By John Gruber
Black hole takes your money.
MailChimp makes you money.
Demetrius Mandzych, writing for the fresh-out-of-hibernation Byte, “A Sobering Look at Apple”:
In all honesty, I don’t know why people buy products from Apple. Apple assures everyone their products “just work,” that specs don’t matter and that its products are like finely-tuned German roadsters. The reverse is actually the case.
The genius of Apple is that it has fooled its customers into going along with this rap. Customers then justify their purchase of average to below-average products to themselves.
It’s ham-fisted link-bait, yes, but let’s go with it.
Here’s the thing. Apple’s products do not appeal to everyone. In particular, they do not appeal to those who have no appreciation for Apple-style design. And for whatever reason, some of those people, like Mandzych, have decided that there is something wrong with the people who buy Apple products, not that there is something appealing and unique about Apple’s products.
The above-quoted paragraphs could have been written a year ago, five years ago, ten years ago. The exact reasons change — Mandzych cites Antennagate, for example — but the idea that Apple customers are foolish and gullible is what some people have always thought about Apple. But it’s becoming an ever more untenable position as Apple’s customer base continues growing. It’s the Apple-haters who are beginning to look more and more like dogmatic cultists who have their heads in the sand.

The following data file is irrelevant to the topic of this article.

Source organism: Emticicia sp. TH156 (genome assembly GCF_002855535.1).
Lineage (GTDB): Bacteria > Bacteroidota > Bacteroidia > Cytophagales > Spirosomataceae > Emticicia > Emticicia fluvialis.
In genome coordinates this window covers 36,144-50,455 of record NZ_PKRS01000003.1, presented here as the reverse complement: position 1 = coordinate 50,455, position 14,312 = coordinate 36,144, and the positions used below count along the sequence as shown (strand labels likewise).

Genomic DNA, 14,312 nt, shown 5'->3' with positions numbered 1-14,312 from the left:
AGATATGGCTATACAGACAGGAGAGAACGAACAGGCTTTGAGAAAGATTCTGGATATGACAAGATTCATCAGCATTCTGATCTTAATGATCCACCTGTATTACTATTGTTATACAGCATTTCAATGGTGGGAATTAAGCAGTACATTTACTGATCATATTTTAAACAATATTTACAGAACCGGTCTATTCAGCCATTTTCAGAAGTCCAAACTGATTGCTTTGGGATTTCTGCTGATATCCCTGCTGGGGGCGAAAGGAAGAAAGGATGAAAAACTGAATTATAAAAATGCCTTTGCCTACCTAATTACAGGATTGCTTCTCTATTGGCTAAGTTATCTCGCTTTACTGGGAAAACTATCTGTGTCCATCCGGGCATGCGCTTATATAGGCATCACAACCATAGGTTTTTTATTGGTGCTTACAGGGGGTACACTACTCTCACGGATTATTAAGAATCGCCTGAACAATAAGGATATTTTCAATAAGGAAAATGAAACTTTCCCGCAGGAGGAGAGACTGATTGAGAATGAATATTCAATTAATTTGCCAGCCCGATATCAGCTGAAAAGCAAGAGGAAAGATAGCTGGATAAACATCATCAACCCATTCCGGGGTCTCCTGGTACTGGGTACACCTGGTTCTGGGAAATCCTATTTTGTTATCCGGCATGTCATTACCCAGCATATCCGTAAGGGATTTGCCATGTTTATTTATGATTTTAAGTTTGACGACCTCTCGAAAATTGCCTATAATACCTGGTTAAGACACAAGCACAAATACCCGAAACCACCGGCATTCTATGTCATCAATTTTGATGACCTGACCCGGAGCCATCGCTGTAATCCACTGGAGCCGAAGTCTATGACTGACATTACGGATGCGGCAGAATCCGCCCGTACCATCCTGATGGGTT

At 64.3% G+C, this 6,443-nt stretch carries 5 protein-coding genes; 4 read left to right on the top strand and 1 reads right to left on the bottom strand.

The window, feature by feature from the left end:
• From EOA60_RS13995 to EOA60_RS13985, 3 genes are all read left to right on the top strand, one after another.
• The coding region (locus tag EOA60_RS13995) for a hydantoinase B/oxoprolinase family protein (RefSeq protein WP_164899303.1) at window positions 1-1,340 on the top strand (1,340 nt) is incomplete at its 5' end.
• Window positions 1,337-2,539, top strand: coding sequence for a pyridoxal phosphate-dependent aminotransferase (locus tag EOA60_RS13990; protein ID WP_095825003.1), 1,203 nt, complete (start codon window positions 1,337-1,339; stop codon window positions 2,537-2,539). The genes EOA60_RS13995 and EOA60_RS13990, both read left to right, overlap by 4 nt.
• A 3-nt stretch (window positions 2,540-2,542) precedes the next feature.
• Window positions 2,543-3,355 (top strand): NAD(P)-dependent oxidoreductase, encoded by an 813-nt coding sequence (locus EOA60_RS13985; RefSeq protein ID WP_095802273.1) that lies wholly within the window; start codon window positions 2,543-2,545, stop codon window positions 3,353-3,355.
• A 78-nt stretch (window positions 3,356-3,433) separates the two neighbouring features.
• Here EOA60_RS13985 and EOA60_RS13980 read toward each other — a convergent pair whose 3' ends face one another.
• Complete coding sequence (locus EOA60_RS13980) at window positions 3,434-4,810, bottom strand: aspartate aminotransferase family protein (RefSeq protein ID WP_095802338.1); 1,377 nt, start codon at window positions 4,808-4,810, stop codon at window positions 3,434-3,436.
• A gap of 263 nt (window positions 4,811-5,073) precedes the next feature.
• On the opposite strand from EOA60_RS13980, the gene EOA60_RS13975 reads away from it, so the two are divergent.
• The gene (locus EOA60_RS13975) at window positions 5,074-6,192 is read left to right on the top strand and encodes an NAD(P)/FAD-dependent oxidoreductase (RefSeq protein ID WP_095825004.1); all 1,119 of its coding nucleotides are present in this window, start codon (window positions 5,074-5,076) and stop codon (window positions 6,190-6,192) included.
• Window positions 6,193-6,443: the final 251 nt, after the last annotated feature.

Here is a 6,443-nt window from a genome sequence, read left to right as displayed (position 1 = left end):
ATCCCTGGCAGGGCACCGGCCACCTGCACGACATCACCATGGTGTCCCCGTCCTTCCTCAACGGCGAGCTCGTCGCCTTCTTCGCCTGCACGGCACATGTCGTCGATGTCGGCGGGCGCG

I asked yesterday how Microsoft’s leadership — given their repeated insistence that they view the tablet as a PC, which thus implies that they believe Apple is wrong on the iPad — explains the iPad’s popularity and success. I.e. if they believe iOS is an inferior rather than superior OS for a tablet, why do they think so many people are buying and enjoying iPads?
The answer might be as simple as that they too believe — or are at least choosing to believe — that Apple customers are foolish and gullible, brainwashed by the Pied Piper of Apple’s marketing magic.
In that sense, Microsoft might be RIM writ large — convinced that things still are the way they were.